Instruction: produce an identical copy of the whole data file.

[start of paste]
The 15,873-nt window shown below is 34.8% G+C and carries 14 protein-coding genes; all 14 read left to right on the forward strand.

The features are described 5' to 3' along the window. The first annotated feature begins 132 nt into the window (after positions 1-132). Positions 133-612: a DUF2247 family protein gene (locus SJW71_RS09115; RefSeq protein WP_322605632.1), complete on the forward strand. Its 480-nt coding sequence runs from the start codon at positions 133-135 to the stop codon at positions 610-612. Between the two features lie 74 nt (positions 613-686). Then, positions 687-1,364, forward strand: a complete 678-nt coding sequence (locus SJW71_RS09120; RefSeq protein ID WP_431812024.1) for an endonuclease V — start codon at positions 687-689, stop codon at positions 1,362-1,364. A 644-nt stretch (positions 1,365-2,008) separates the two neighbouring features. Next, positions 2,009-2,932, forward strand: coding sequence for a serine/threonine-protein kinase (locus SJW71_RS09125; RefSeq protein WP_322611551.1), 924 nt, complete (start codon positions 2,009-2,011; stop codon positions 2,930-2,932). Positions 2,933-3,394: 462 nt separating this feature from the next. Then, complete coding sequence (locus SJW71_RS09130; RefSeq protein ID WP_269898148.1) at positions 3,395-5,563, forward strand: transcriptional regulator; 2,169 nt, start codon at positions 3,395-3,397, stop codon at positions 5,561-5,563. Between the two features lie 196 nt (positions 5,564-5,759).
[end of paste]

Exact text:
The 15,873-nt window shown below is 34.8% G+C and carries 14 protein-coding genes; all 14 read left to right on the forward strand.

The features are described 5' to 3' along the window. The first annotated feature begins 132 nt into the window (after positions 1-132). Positions 133-612: a DUF2247 family protein gene (locus SJW71_RS09115; RefSeq protein WP_322605632.1), complete on the forward strand. Its 480-nt coding sequence runs from the start codon at positions 133-135 to the stop codon at positions 610-612. Between the two features lie 74 nt (positions 613-686). Then, positions 687-1,364, forward strand: a complete 678-nt coding sequence (locus SJW71_RS09120; RefSeq protein ID WP_431812024.1) for an endonuclease V — start codon at positions 687-689, stop codon at positions 1,362-1,364. A 644-nt stretch (positions 1,365-2,008) separates the two neighbouring features. Next, positions 2,009-2,932, forward strand: coding sequence for a serine/threonine-protein kinase (locus SJW71_RS09125; RefSeq protein WP_322611551.1), 924 nt, complete (start codon positions 2,009-2,011; stop codon positions 2,930-2,932). Positions 2,933-3,394: 462 nt separating this feature from the next. Then, complete coding sequence (locus SJW71_RS09130; RefSeq protein ID WP_269898148.1) at positions 3,395-5,563, forward strand: transcriptional regulator; 2,169 nt, start codon at positions 3,395-3,397, stop codon at positions 5,561-5,563. Between the two features lie 196 nt (positions 5,564-5,759).